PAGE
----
Blah, blah, blah...quote him a price that's $1000 higher than I was charging, and tell him to fill out my questionnaire so I can get more of an idea what he's looking for in a puppy, etc. Have a nice day.

Get the "received call" number off my phone, run it through intelius.com. It comes back as a MetroPCS month-to-month account, the name on the account is "Mike," (not "uh, Donald," no last name) associated with four addresses in one of the worst neighborhoods in the United States (a place where I won't go without a handgun, two reloads for same, and a folding knife. In daylight only.).

Swing and a miss! STRIKE THREE! You're OUTTA THERE! :rofl:

Would have been a hilarious call to listen to!
 

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You do not NEED a clause saying; if that for any reason if something goes wrong, the dog will be returned to you.
 

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No problem asking...lol....because that is a personal preference of some breeders but not something that is "needed" to be a quality breeder or reputable breeder. If one wants to do that its fine, but "needed", I don't think so. Nobody in Europe operates by that rule and I would daresay that the breeders and dogs are just as reputable as we produce here in States. Very few Europeans import our dogs, yet zillions of us import their dogs, so if it isn't needed there, I submit it isn't "needed" here. Strictly a personal preference, no way indicative of knowledge or quality in my book.JMO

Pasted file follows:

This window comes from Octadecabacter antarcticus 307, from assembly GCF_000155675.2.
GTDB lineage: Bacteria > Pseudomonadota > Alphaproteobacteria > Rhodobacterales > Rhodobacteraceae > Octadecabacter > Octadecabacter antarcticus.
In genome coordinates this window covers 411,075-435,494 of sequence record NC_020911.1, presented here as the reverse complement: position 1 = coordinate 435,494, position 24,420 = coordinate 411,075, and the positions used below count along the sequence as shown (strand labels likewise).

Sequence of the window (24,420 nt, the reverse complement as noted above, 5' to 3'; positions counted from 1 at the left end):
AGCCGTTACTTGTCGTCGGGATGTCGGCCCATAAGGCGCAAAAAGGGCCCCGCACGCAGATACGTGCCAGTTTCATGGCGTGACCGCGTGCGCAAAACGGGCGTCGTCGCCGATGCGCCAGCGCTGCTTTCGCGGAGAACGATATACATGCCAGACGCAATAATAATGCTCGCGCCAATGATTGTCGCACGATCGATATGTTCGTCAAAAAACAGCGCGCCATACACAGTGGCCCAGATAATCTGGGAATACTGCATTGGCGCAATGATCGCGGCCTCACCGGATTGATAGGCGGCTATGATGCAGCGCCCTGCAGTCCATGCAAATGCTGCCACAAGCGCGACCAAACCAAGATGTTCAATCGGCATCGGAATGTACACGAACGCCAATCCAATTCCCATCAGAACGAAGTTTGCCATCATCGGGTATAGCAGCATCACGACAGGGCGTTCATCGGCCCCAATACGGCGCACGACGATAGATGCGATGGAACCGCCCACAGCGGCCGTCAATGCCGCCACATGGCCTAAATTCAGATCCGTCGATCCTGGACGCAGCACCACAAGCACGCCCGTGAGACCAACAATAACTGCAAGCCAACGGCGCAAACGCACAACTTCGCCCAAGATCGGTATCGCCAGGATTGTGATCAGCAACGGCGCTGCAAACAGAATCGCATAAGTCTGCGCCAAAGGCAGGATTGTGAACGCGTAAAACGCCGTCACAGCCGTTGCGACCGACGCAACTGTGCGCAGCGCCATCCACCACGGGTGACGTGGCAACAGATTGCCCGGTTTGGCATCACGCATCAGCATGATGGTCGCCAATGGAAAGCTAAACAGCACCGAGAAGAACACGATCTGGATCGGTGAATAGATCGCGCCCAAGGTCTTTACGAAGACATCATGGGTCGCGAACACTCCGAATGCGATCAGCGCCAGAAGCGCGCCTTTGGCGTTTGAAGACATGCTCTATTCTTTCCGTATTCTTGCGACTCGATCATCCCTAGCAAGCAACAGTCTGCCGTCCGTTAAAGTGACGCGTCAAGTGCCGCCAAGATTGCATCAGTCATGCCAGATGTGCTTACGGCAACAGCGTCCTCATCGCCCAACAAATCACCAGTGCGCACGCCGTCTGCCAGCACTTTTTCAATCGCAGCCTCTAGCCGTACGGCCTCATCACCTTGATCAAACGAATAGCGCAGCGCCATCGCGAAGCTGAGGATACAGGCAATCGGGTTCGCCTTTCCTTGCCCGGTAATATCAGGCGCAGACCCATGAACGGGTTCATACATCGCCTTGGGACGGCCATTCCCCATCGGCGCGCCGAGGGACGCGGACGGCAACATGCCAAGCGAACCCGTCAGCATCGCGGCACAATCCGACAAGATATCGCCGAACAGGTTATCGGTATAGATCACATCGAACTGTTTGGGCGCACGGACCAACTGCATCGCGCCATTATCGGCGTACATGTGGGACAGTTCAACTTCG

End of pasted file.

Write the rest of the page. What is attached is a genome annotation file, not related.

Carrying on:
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No problem asking...lol....because that is a personal preference of some breeders but not something that is "needed" to be a quality breeder or reputable breeder. If one wants to do that its fine, but "needed", I don't think so. Nobody in Europe operates by that rule and I would daresay that the breeders and dogs are just as reputable as we produce here in States. Very few Europeans import our dogs, yet zillions of us import their dogs, so if it isn't needed there, I submit it isn't "needed" here. Strictly a personal preference, no way indicative of knowledge or quality in my book.JMO